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  #1  
Unread 09-02-2008, 10:11 PM
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Default Phal buds wilting... what can I do?

I bought a pot of 12 inches tall white phal a week ago with 4 flowers already in full bloom and 3 buds growing. I moved into my new room two days ago, and already one of the youngest buds began to turn slightly red. Just this morning the two buds left were still green and healthy when I left the plant by a south facing window, and I came home tonight to find all three buds brownish, droopy, and wrinkly. The 4 blooms are still healthy though.

So I took the porous plastic cup out of the ceramic pot to let it air off a bit, wondering maybe the mixture is too wet. I did figure that my room is a bit dry, so I got a dish of water next to my plant, hoping it would bring up the moisture a bit (My room's quite small.) The mixture inside the pot is still damp since I bought it, so I haven't watered the plant yet. My room's about 25-28 celsius, and there are no fruits in my room. As a newb, I really don't know if the roots look healthy or not, neither can I tell what kind of mixture it's in...

How can I save my plant? Could there be more buds growing from the tip of the stem later? Or is that it for the season? I read somewhere that after all the flowers have bloomed and fell, I could snip the stem somewhere to urge the phal to grow a side branch from another node. Can I still do that with this plant after the current 4 healthy blooms are done?



I really wish my orchid could talk and tell me what's wrong I had always though orchids are hard to keep, but I didn't expect it to get sick so soon...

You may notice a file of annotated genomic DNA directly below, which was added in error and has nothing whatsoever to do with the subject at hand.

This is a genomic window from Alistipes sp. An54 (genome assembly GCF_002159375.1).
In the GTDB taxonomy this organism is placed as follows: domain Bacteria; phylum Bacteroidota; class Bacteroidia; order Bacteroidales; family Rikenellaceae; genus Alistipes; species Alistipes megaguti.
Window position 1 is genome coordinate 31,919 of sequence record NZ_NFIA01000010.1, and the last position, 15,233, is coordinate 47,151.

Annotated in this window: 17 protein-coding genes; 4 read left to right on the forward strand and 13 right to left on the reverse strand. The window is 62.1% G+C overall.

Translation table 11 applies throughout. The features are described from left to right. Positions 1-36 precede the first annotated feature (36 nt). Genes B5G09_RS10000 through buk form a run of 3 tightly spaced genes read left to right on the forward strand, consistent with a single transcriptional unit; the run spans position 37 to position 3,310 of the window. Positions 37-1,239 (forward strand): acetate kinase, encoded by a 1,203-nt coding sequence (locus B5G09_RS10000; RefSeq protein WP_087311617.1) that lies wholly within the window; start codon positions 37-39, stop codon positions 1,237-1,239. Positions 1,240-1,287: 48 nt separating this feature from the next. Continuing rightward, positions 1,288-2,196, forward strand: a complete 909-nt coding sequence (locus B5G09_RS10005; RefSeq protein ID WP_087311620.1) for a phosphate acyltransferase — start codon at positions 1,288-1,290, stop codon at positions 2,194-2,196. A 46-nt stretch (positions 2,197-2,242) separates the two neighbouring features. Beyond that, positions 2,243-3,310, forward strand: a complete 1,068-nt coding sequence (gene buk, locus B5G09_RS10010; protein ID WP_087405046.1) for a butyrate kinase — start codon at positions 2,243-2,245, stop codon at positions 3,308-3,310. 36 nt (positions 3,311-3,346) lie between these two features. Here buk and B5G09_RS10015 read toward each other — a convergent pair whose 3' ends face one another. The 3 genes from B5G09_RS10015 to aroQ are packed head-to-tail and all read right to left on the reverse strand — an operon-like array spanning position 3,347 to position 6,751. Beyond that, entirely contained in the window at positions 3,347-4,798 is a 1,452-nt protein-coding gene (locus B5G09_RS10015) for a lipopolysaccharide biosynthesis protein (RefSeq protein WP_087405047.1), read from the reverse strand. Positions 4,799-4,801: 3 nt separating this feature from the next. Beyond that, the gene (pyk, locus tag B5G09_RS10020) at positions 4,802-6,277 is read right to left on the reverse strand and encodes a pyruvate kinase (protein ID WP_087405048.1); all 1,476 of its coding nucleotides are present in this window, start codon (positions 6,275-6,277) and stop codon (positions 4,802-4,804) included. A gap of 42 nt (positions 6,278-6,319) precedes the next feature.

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  #2  
Unread 09-02-2008, 10:48 PM
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Wow! You sure know a lot for a newb!

BTW... welcome to the board.

I could be wrong on this but I think it might simply be a case of shock to the orchid because of the change of environment. Your lighting and watering sound fine and you gave it humidity so that's all I can think of.
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  #3  
Unread 09-02-2008, 10:54 PM
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You're exactly where I was back in May, when I got my first orchid! That should tell you I'm not even slightly an expert, so take my advice with a boulder of salt.
When I got mine, the roots and media pretty much looked exactly like yours. What I learned was that the sphagum moss the orchid was planted in, was much too damp of a media for the plant. Judging by the look of your roots, I feel it's safe to say there might be some root rot going on towards the middle of the pot, like there was on mine.
I ended up repotting mine in a coarse bark mixture. I had to trim a lot of the rotted, mushy roots, and as a result, cut the flower spike to allow the plant to concentrate on growing more roots. But the good news is, the plant is perfectly happy now with plenty of new roots and a new leaf growing. Plus, the flowers on the cut spike lasted for months when kept in a vase with water!
But before you take my advice, you might want to wait for others to back me up.
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  #4  
Unread 09-03-2008, 01:24 AM